Low-angle thrust faults and décollement folds are characteristic features of the supracrustal rocks along the foreland margin of the North American Cordillera from northern Alaska to southeastern California. They form a distinctive structural zone more than 3000 mi long that is an integral component of the Cordilleran orogenic belt.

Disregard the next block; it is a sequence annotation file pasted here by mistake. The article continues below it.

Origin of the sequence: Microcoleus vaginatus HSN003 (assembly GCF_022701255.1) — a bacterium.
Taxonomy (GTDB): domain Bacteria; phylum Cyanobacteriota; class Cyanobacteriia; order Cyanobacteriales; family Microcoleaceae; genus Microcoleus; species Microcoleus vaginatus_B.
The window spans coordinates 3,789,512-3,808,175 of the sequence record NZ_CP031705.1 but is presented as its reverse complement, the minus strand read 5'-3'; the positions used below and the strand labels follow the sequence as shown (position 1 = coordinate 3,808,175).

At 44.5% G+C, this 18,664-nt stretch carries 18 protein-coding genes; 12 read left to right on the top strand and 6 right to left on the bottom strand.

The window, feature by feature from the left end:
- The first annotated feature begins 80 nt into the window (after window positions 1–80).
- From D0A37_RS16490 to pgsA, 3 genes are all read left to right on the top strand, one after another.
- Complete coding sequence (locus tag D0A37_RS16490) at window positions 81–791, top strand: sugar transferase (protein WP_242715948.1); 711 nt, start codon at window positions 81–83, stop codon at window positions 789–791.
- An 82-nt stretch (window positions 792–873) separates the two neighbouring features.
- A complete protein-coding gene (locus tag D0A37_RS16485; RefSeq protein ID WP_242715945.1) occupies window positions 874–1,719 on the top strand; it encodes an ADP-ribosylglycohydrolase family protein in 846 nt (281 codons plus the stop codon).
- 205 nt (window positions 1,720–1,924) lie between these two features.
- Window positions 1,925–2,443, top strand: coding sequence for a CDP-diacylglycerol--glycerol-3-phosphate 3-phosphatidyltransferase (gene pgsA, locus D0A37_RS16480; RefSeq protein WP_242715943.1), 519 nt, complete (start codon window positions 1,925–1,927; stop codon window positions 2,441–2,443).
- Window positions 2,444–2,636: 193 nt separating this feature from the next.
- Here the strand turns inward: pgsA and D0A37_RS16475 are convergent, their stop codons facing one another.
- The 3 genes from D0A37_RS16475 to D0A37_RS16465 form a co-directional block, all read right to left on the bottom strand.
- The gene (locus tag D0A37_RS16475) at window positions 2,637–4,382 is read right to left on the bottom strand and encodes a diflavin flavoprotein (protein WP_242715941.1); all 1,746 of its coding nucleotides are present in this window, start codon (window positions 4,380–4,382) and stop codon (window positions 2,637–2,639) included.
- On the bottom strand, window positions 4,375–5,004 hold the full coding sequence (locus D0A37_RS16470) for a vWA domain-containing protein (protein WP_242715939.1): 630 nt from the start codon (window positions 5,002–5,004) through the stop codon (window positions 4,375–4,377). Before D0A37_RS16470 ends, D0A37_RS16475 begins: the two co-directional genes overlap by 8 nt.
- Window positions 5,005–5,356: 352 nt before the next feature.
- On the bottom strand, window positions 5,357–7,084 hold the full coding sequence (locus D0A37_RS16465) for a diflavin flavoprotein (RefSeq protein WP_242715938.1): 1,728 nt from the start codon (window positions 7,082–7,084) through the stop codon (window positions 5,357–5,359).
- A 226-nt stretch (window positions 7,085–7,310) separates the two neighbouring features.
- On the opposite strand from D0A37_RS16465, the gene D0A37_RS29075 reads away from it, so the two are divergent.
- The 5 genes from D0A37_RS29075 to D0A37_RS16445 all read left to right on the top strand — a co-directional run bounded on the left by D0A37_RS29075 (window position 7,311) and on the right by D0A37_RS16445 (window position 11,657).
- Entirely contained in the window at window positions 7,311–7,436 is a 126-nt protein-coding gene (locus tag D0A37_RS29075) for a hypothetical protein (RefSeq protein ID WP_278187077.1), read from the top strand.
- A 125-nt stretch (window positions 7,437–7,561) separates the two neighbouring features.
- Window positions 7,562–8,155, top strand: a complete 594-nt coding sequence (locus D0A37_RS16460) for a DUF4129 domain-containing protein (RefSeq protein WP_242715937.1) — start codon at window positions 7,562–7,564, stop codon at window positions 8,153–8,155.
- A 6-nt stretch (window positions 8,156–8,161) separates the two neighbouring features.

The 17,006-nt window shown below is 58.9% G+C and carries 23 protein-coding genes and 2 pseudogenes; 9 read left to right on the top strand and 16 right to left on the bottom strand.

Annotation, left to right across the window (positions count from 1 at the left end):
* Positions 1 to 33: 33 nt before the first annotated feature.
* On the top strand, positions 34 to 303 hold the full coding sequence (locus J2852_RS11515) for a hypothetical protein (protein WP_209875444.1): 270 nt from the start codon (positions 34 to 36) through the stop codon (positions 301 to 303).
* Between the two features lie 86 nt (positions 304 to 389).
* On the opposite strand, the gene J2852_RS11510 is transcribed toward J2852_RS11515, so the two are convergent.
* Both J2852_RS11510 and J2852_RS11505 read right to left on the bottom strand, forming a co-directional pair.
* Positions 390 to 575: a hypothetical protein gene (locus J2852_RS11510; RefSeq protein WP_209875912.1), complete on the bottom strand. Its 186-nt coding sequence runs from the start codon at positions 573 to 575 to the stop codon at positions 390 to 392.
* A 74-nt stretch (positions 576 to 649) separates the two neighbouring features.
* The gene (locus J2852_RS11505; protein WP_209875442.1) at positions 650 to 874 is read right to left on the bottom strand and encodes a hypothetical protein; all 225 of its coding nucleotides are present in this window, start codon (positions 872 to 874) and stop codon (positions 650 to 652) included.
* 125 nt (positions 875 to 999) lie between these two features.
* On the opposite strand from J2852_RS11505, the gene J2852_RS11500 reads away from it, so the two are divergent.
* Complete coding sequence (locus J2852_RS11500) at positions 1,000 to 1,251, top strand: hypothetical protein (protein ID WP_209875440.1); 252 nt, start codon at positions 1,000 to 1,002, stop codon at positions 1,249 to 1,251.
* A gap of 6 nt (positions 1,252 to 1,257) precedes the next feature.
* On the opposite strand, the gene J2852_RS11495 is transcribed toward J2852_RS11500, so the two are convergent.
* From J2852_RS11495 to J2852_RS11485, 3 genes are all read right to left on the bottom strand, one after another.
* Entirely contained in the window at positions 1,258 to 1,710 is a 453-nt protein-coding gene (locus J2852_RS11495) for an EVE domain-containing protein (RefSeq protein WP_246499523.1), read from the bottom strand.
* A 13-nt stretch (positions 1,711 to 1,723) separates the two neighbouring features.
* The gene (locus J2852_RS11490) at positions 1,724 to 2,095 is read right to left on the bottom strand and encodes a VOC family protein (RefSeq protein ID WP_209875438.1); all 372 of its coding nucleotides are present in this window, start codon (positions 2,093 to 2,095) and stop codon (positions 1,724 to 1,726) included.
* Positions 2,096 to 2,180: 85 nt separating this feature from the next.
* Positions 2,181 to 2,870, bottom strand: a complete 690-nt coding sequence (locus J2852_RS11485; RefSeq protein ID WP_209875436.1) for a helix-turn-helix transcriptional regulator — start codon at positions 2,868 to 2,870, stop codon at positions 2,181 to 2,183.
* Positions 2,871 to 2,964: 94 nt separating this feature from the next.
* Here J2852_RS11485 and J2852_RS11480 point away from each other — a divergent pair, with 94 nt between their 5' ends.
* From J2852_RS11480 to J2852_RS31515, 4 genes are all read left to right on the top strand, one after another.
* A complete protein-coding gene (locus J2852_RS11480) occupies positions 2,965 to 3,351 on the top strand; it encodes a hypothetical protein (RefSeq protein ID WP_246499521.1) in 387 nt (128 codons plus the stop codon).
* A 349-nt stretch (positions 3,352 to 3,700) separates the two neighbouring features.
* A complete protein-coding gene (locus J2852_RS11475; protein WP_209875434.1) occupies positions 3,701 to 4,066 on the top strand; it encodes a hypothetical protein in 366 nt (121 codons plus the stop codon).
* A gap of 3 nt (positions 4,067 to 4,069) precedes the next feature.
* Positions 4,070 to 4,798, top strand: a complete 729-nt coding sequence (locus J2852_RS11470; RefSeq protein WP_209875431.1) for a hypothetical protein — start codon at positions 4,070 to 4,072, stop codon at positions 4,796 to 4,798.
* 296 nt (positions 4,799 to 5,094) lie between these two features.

There is an intuitive appeal to the notion of a simple basic relationship between gravity and the large horizontal translations which produced these structures, but the popular-concept of gravitational sliding is not an acceptable model for such a relationship. The critical data of the regional geology are not compatible with the two basic phenomena implicit in this concept—a simple, deeply rooted uplift which involved vertical displacement without any large horizontal components and produced the slope for the sliding; and a tectonic gap or horizontal stretching in the supracrustal rocks behind the allochthonous mass, which is of equivalent magnitude and compensates for the tectonic overlap or horizontal shortening that is involved in the thrusting and folding along the front of the mass. The concept of lateral gravitational spreading from the area of up-welling of the hot, mobile, metamorphic infrastructure in the core of the Cordillera does lead to an acceptable model. The large horizontal translations that carried the allochthonous supracrustal rocks out of the Cordillera onto the flank of the craton also involved the metamorphic and plutonic rocks that had welled up within the Cordillera. The thrusting and folding are a result of a lateral gravitational spreading up the flank of the craton which affected the entire mass. The gravitational potential for the large horizontal translations existed because of the sloping surface of the whole mass, and not because of the slope of an autochthonous basement beneath it.

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